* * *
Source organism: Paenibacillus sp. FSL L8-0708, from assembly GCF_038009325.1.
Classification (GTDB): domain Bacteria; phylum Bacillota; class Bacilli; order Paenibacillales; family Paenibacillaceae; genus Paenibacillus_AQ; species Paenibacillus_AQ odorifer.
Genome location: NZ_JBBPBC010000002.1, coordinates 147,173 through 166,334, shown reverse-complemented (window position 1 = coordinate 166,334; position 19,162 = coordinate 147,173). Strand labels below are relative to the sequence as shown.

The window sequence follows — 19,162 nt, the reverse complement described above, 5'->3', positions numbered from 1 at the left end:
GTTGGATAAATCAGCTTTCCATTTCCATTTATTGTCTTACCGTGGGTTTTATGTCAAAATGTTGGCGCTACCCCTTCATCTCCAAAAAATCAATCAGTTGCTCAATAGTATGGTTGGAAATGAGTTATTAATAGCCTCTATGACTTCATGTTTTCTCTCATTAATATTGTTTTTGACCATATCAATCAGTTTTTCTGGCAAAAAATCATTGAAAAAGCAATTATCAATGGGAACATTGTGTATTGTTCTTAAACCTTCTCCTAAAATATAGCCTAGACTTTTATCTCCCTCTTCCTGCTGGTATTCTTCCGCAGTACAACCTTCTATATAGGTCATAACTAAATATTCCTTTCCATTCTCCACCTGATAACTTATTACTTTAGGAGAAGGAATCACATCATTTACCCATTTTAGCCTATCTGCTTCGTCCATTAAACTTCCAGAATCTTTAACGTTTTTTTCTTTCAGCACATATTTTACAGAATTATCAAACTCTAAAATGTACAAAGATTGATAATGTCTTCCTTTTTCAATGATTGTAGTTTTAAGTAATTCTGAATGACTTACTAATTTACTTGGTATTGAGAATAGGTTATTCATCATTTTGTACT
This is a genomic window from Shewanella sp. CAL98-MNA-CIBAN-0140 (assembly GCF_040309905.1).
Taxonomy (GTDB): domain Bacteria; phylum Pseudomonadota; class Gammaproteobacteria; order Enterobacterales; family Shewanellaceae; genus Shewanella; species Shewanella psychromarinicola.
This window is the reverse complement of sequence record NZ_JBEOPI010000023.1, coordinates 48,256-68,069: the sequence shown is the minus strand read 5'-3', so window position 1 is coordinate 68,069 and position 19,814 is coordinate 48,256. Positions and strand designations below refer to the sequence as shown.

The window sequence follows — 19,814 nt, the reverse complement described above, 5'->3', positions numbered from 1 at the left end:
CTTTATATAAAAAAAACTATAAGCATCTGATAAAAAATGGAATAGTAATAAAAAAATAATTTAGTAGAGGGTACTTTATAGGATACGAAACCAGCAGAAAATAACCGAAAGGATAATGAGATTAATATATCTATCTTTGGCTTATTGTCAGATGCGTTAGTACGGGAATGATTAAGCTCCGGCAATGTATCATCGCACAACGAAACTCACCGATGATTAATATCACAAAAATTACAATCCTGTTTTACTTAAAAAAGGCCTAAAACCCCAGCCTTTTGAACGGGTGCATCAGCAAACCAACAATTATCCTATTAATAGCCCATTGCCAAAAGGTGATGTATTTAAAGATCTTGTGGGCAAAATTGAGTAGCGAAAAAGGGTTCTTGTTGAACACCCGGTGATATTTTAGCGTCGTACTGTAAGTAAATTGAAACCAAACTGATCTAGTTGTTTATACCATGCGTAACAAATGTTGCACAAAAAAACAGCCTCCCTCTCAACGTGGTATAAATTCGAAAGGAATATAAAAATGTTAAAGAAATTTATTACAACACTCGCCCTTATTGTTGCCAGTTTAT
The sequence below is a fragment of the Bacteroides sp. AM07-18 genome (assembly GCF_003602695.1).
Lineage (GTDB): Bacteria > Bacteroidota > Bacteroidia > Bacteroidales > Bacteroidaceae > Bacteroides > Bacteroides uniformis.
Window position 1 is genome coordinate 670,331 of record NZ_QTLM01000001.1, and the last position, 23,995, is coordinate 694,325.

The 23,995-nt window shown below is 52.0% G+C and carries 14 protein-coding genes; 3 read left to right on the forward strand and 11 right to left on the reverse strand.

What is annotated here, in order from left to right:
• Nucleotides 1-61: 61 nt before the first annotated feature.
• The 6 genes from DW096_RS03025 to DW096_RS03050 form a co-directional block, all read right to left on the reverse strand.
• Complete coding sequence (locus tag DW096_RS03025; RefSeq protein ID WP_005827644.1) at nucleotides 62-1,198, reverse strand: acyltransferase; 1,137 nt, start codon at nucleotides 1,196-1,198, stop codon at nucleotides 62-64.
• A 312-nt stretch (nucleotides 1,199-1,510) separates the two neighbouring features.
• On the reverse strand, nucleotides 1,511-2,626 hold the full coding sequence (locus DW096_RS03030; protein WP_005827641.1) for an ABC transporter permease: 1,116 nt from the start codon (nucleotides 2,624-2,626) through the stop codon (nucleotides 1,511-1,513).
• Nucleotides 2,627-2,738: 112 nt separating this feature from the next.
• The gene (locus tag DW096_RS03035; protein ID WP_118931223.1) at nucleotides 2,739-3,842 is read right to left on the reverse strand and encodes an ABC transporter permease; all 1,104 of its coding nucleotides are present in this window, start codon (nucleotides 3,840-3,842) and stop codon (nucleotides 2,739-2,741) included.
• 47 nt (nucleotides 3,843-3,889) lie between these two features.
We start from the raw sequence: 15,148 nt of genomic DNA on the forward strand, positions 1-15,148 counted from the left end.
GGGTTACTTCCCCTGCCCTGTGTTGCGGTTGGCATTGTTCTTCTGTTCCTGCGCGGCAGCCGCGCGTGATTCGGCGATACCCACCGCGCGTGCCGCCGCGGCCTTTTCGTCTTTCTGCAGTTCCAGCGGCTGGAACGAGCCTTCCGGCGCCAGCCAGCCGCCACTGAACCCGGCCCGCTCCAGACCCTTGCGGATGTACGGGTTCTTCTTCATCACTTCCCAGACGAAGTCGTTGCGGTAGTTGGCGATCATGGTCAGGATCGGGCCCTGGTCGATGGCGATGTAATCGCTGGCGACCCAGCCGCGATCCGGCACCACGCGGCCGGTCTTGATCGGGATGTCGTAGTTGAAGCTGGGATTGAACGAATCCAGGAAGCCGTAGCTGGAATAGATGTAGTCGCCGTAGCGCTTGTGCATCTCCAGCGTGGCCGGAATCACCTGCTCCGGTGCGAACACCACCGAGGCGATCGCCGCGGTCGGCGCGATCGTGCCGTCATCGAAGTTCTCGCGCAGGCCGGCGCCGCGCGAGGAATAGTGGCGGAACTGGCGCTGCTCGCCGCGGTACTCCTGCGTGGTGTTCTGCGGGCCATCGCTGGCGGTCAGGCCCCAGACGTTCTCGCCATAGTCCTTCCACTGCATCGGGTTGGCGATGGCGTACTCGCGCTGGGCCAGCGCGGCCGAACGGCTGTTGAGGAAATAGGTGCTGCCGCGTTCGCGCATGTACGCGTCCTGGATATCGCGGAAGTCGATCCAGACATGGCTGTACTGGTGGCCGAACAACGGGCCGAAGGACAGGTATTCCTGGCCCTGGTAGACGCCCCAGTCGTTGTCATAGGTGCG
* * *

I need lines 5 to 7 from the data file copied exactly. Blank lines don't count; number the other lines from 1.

GTTGGATAAATCAGCTTTCCATTTCCATTTATTGTCTTACCGTGGGTTTTATGTCAAAATGTTGGCGCTACCCCTTCATCTCCAAAAAATCAATCAGTTGCTCAATAGTATGGTTGGAAATGAGTTATTAATAGCCTCTATGACTTCATGTTTTCTCTCATTAATATTGTTTTTGACCATATCAATCAGTTTTTCTGGCAAAAAATCATTGAAAAAGCAATTATCAATGGGAACATTGTGTATTGTTCTTAAACCTTCTCCTAAAATATAGCCTAGACTTTTATCTCCCTCTTCCTGCTGGTATTCTTCCGCAGTACAACCTTCTATATAGGTCATAACTAAATATTCCTTTCCATTCTCCACCTGATAACTTATTACTTTAGGAGAAGGAATCACATCATTTACCCATTTTAGCCTATCTGCTTCGTCCATTAAACTTCCAGAATCTTTAACGTTTTTTTCTTTCAGCACATATTTTACAGAATTATCAAACTCTAAAATGTACAAAGATTGATAATGTCTTCCTTTTTCAATGATTGTAGTTTTAAGTAATTCTGAATGACTTACTAATTTACTTGGTATTGAGAATAGGTTATTCATCATTTTGTACT
This is a genomic window from Shewanella sp. CAL98-MNA-CIBAN-0140 (assembly GCF_040309905.1).
Taxonomy (GTDB): domain Bacteria; phylum Pseudomonadota; class Gammaproteobacteria; order Enterobacterales; family Shewanellaceae; genus Shewanella; species Shewanella psychromarinicola.